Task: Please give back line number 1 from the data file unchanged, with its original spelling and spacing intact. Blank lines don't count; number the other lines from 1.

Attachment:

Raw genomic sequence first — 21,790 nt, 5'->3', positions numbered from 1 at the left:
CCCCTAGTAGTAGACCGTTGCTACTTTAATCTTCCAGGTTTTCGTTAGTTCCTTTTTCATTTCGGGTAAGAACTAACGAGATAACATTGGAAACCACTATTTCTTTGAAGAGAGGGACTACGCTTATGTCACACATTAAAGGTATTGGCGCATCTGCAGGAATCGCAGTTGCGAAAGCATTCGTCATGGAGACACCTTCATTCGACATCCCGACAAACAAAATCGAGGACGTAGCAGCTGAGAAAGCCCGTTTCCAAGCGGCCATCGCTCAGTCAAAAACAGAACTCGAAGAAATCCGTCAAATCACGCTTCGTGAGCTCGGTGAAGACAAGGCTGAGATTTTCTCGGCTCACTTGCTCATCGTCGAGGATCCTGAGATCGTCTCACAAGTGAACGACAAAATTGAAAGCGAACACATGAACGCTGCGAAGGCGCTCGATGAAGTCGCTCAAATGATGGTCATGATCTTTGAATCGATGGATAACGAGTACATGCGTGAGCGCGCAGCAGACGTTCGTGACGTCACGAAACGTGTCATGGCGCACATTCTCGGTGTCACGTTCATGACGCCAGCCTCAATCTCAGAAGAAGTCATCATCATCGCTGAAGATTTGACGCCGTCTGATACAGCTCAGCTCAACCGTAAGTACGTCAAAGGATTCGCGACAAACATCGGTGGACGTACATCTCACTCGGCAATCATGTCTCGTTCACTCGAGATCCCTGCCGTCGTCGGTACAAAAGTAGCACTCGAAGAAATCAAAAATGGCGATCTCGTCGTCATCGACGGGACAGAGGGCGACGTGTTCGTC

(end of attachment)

Raw genomic sequence first — 21,790 nt, 5'->3', positions numbered from 1 at the left: